Overdue at Christmas by Naomi Saunders
Pregnancy is full of myths and social pressures and the date your baby arrives in comparison to when they are supposedly meant to arrive, is unfortunately not exempt from discussion and unsolicited advice. Due dates are determined by 280 days to the first day of our last period, one of mother nature’s mysteries, which is somewhat artificially determined by a simple maths equation. As to be expected statistics evidence a steady birth rate throughout the year, but it is also no surprise there are typically less babies born on and leading up to Christmas day. It seems obvious that doctors avoid induced labours as much as possible during this time, which means most babies born on or close to the 25th are here just as mother nature intended.
I was delighted to be expecting a Christmas baby on the 9th December. After having my first pregnancy during a heat wave in the Summer, there was something about a crisp winter baby, which felt warming and wholesome. My first daughter had arrived on her due date, something I know now is quite unusual. My labour came on naturally, with my waters bursting all over my bedroom floor. So sensibly, I decided this time I wasn’t taking any chances. I was continually told by everyone about the old wife’s tale of second baby’s arriving much quicker and earlier.
I decided to extend my maternity leave, finishing work during the end of October, and preparing our house for the festivities which lay ahead. I planned every logistic, wrapping every present, ordering food deliveries, and freezing meals. I even booked Santa for 13 days after my due date, just to be sure I would be up and walking around in time to take my 4-year-old. By 1st December I was ready, with enough time to ‘relax’ or repack my hospital bag over and over.
My due date arrived and passed by, but no baby arrived. My yuletide gift was nowhere to be seen. This was certainly not part of the plan.
1 week flew by, day 9, day 10.
If you ever meet someone who is overdue, please, be kind. The emotions you feel in this time are nothing short of overwhelming. For me in addition to feeling extremely inpatient, the extra days gave me more time to consider labour, which for a second baby is not the most helpful. But even worse, was watching everyone around me enjoy the build up to Christmas.
Bittersweet emotions, adoring the excitement for my first daughter, but distracted by my continuing thoughts of delivering my baby safe earth side. Whilst people discussed their Christmas plans, all I could do was desperately hope I would be holding my baby, because it felt as though she was never going to come.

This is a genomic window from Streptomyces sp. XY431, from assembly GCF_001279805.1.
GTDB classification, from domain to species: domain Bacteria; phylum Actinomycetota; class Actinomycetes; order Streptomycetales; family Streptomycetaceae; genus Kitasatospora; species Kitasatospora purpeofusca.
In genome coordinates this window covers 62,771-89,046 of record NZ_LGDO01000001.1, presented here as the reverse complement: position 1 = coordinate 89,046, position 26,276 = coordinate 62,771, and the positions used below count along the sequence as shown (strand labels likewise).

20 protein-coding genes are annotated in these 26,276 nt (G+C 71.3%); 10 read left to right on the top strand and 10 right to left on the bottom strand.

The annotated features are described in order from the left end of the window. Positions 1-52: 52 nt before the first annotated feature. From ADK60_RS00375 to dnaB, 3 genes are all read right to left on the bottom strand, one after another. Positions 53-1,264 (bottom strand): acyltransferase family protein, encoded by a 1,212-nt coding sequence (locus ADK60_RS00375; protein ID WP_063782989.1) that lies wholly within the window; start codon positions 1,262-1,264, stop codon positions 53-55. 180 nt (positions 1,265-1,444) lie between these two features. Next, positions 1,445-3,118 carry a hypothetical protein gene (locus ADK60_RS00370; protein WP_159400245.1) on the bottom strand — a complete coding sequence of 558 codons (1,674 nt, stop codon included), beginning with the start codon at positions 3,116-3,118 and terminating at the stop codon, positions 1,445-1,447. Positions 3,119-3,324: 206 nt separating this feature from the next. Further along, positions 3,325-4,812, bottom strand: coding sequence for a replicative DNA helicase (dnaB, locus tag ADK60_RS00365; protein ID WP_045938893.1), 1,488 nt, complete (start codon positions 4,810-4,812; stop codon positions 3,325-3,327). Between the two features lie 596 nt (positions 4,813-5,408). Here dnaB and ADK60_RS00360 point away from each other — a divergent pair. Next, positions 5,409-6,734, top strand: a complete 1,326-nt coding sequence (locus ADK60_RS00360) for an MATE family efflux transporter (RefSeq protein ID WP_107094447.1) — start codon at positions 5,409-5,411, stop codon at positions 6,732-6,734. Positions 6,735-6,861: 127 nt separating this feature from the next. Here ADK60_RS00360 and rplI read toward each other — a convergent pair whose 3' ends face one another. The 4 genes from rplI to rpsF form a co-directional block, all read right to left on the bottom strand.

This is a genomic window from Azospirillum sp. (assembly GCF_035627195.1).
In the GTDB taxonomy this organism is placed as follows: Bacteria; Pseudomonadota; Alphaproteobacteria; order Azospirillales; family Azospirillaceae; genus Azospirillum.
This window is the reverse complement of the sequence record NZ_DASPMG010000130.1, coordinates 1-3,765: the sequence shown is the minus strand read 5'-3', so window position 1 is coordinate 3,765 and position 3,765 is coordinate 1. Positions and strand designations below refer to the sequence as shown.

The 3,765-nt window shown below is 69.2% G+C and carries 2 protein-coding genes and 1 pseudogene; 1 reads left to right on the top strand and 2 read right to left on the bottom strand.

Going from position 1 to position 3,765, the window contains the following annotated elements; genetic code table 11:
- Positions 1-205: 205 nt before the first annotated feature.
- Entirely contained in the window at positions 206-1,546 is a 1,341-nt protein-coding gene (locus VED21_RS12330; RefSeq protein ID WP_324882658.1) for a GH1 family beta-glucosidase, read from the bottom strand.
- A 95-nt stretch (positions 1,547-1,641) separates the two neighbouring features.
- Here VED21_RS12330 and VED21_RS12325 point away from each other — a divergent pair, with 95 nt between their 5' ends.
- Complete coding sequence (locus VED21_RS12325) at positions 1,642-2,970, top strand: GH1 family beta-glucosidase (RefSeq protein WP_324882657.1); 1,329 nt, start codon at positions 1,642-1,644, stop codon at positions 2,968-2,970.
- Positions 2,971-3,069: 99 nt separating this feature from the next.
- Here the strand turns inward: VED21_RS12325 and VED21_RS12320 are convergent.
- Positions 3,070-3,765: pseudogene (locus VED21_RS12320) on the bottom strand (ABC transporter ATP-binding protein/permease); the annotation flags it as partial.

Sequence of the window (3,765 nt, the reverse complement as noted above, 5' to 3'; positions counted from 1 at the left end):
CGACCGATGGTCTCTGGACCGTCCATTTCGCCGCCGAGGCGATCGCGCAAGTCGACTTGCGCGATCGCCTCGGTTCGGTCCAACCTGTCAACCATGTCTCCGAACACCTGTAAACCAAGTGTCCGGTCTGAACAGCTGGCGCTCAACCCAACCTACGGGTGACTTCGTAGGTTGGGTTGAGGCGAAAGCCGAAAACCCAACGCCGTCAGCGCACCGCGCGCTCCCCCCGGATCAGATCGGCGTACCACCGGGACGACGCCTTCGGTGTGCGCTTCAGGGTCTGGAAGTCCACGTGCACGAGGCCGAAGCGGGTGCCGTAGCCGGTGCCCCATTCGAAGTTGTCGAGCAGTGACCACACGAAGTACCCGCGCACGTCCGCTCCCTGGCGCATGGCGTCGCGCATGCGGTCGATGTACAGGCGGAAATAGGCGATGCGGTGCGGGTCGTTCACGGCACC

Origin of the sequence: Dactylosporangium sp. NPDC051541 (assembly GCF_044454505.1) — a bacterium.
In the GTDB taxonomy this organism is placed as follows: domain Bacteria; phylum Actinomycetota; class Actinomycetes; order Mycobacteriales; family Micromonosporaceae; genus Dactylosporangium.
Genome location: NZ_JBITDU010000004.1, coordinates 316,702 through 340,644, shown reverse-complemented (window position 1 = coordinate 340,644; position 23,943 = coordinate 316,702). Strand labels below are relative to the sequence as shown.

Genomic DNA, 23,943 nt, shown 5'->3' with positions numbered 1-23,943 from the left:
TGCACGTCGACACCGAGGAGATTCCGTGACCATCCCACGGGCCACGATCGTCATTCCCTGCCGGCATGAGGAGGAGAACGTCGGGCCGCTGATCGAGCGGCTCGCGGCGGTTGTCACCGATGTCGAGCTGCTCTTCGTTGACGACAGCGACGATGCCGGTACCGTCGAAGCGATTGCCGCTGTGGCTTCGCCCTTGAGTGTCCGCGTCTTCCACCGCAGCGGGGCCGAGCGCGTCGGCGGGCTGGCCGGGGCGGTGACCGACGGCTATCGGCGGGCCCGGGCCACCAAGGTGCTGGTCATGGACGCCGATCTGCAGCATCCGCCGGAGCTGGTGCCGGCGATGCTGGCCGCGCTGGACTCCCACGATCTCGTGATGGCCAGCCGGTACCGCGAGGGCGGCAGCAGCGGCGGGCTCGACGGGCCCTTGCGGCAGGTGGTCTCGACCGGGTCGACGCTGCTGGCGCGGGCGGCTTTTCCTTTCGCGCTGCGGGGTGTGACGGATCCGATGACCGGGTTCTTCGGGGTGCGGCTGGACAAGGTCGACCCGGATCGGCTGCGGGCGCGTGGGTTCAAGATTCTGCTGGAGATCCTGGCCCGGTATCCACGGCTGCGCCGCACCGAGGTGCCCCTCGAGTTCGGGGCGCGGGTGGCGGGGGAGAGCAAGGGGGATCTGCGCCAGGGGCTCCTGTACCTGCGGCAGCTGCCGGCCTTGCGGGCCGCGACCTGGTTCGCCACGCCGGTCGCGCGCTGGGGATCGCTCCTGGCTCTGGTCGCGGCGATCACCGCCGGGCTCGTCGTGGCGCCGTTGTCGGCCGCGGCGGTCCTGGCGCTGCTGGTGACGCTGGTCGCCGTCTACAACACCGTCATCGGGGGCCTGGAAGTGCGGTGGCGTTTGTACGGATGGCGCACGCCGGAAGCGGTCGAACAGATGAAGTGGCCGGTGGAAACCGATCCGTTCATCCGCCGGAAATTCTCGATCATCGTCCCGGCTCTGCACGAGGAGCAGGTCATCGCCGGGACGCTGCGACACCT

I bounced on balls, ate hot curries, took baths, walked miles. I even paid an offensive amount of money for acupuncture. But my little girl was not ready. Everyone who knew me was incredibly sympathetic, but the same advice to rest became tiresome. For anyone who hasn’t been overdue, it is incredibly difficult to rest during this time because your hormones are everywhere.
Finally, I was booked in for induction, something I had been so adamant I did not want to happen. But 13 long days after my due date and 3 days before Christmas my induced baby arrived. All my fears melted away in what was the most incredible labour and just writing about it makes me teary. My partner took our eldest to the santa trip, on the way to the hospital to meet her new sister. Another arrangement which had certainly not been part of the plan. I spent Christmas day in bed feeding, whilst the chaos descended downstairs, and these are the fondest memories that I will never forget.
A strong reminder not only does birthing never go to plan but old wife’s tales about due dates and second babies are not true. Your baby will arrive when they are good and ready.
The best advice I can give is focus on a birth month, rather than a birth date. If you are overdue this festive season, remind yourself the best is yet to come and try to soak up your last few days without a new born in tow.
Some handy tips which help me-
- Plan 3 tasks a day- I would write these before I went to bed. ‘If I don’t have my baby tonight, what will I do tomorrow?’. This helped me stay positive, as it meant even with the disappointment of not waking up in labour there was a clear purpose to the day.
- Create excitement – I arranged a lunch date, a nail appointment and a walk with a friend. These were each 3 days apart. Every time I reached one (I reached them all) it helped appease my disappointment.
- Speak to your midwife– I was very aware of how up and down my emotions were at this time. I kept talking all the way through and made sure I was honest with my midwife who was incredible at putting my mind at rest.
- Watch and read positive birth stories- after years of horror stories and a complicated first labour, reading about positive birth stories gave me much needed confidence and comfort.